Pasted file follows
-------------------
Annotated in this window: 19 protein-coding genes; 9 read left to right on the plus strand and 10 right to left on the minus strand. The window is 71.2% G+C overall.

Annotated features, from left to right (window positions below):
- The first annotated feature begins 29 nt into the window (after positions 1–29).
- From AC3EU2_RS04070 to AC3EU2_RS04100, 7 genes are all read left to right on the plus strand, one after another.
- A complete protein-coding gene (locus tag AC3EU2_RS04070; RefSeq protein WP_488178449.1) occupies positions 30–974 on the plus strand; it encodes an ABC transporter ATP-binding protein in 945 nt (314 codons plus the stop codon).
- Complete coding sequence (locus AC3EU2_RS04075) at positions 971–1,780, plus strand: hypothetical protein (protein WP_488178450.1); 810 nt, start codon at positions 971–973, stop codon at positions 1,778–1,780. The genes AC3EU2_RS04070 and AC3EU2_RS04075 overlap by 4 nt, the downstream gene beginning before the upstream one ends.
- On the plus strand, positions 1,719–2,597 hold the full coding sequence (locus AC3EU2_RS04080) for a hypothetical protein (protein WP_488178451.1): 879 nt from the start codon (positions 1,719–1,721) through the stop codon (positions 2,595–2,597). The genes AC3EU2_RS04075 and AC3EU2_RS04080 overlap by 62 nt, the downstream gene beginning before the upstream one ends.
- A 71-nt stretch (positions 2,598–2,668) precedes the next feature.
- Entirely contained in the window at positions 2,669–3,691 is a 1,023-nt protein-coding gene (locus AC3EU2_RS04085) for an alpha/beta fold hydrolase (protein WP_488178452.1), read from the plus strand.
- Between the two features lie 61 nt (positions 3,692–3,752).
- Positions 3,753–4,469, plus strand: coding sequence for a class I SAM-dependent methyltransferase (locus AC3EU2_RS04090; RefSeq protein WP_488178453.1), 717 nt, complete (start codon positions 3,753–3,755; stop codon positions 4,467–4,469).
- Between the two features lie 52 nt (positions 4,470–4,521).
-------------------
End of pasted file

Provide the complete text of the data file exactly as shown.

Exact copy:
Annotated in this window: 19 protein-coding genes; 9 read left to right on the plus strand and 10 right to left on the minus strand. The window is 71.2% G+C overall.

Annotated features, from left to right (window positions below):
- The first annotated feature begins 29 nt into the window (after positions 1–29).
- From AC3EU2_RS04070 to AC3EU2_RS04100, 7 genes are all read left to right on the plus strand, one after another.
- A complete protein-coding gene (locus tag AC3EU2_RS04070; RefSeq protein WP_488178449.1) occupies positions 30–974 on the plus strand; it encodes an ABC transporter ATP-binding protein in 945 nt (314 codons plus the stop codon).
- Complete coding sequence (locus AC3EU2_RS04075) at positions 971–1,780, plus strand: hypothetical protein (protein WP_488178450.1); 810 nt, start codon at positions 971–973, stop codon at positions 1,778–1,780. The genes AC3EU2_RS04070 and AC3EU2_RS04075 overlap by 4 nt, the downstream gene beginning before the upstream one ends.
- On the plus strand, positions 1,719–2,597 hold the full coding sequence (locus AC3EU2_RS04080) for a hypothetical protein (protein WP_488178451.1): 879 nt from the start codon (positions 1,719–1,721) through the stop codon (positions 2,595–2,597). The genes AC3EU2_RS04075 and AC3EU2_RS04080 overlap by 62 nt, the downstream gene beginning before the upstream one ends.
- A 71-nt stretch (positions 2,598–2,668) precedes the next feature.
- Entirely contained in the window at positions 2,669–3,691 is a 1,023-nt protein-coding gene (locus AC3EU2_RS04085) for an alpha/beta fold hydrolase (protein WP_488178452.1), read from the plus strand.
- Between the two features lie 61 nt (positions 3,692–3,752).
- Positions 3,753–4,469, plus strand: coding sequence for a class I SAM-dependent methyltransferase (locus AC3EU2_RS04090; RefSeq protein WP_488178453.1), 717 nt, complete (start codon positions 3,753–3,755; stop codon positions 4,467–4,469).
- Between the two features lie 52 nt (positions 4,470–4,521).